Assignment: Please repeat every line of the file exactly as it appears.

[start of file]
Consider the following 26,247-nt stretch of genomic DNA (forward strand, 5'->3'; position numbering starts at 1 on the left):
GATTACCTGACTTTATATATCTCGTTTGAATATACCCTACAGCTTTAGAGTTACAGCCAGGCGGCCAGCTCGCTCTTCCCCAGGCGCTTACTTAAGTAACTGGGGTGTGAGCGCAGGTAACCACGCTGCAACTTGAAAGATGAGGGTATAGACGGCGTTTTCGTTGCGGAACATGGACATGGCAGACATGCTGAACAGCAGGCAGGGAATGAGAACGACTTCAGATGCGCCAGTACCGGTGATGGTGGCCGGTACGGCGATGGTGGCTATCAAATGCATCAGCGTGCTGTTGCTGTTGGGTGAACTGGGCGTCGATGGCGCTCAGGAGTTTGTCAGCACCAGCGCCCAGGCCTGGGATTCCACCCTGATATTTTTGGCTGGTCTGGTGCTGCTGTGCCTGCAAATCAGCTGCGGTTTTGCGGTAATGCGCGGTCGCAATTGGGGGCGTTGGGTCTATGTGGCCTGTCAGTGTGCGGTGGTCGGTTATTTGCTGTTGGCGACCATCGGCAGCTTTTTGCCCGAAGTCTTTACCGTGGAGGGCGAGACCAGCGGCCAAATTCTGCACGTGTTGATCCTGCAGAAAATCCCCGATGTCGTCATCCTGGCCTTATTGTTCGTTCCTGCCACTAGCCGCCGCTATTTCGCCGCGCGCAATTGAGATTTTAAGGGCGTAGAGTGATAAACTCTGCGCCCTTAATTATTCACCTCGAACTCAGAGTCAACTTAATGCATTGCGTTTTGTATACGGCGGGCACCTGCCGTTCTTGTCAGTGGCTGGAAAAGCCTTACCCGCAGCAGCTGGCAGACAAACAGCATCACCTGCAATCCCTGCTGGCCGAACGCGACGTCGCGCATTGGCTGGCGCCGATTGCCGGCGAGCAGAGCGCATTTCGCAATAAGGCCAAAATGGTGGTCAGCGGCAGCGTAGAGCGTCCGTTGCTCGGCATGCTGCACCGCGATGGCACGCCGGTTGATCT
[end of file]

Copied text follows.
Consider the following 26,247-nt stretch of genomic DNA (forward strand, 5'->3'; position numbering starts at 1 on the left):
GATTACCTGACTTTATATATCTCGTTTGAATATACCCTACAGCTTTAGAGTTACAGCCAGGCGGCCAGCTCGCTCTTCCCCAGGCGCTTACTTAAGTAACTGGGGTGTGAGCGCAGGTAACCACGCTGCAACTTGAAAGATGAGGGTATAGACGGCGTTTTCGTTGCGGAACATGGACATGGCAGACATGCTGAACAGCAGGCAGGGAATGAGAACGACTTCAGATGCGCCAGTACCGGTGATGGTGGCCGGTACGGCGATGGTGGCTATCAAATGCATCAGCGTGCTGTTGCTGTTGGGTGAACTGGGCGTCGATGGCGCTCAGGAGTTTGTCAGCACCAGCGCCCAGGCCTGGGATTCCACCCTGATATTTTTGGCTGGTCTGGTGCTGCTGTGCCTGCAAATCAGCTGCGGTTTTGCGGTAATGCGCGGTCGCAATTGGGGGCGTTGGGTCTATGTGGCCTGTCAGTGTGCGGTGGTCGGTTATTTGCTGTTGGCGACCATCGGCAGCTTTTTGCCCGAAGTCTTTACCGTGGAGGGCGAGACCAGCGGCCAAATTCTGCACGTGTTGATCCTGCAGAAAATCCCCGATGTCGTCATCCTGGCCTTATTGTTCGTTCCTGCCACTAGCCGCCGCTATTTCGCCGCGCGCAATTGAGATTTTAAGGGCGTAGAGTGATAAACTCTGCGCCCTTAATTATTCACCTCGAACTCAGAGTCAACTTAATGCATTGCGTTTTGTATACGGCGGGCACCTGCCGTTCTTGTCAGTGGCTGGAAAAGCCTTACCCGCAGCAGCTGGCAGACAAACAGCATCACCTGCAATCCCTGCTGGCCGAACGCGACGTCGCGCATTGGCTGGCGCCGATTGCCGGCGAGCAGAGCGCATTTCGCAATAAGGCCAAAATGGTGGTCAGCGGCAGCGTAGAGCGTCCGTTGCTCGGCATGCTGCACCGCGATGGCACGCCGGTTGATCT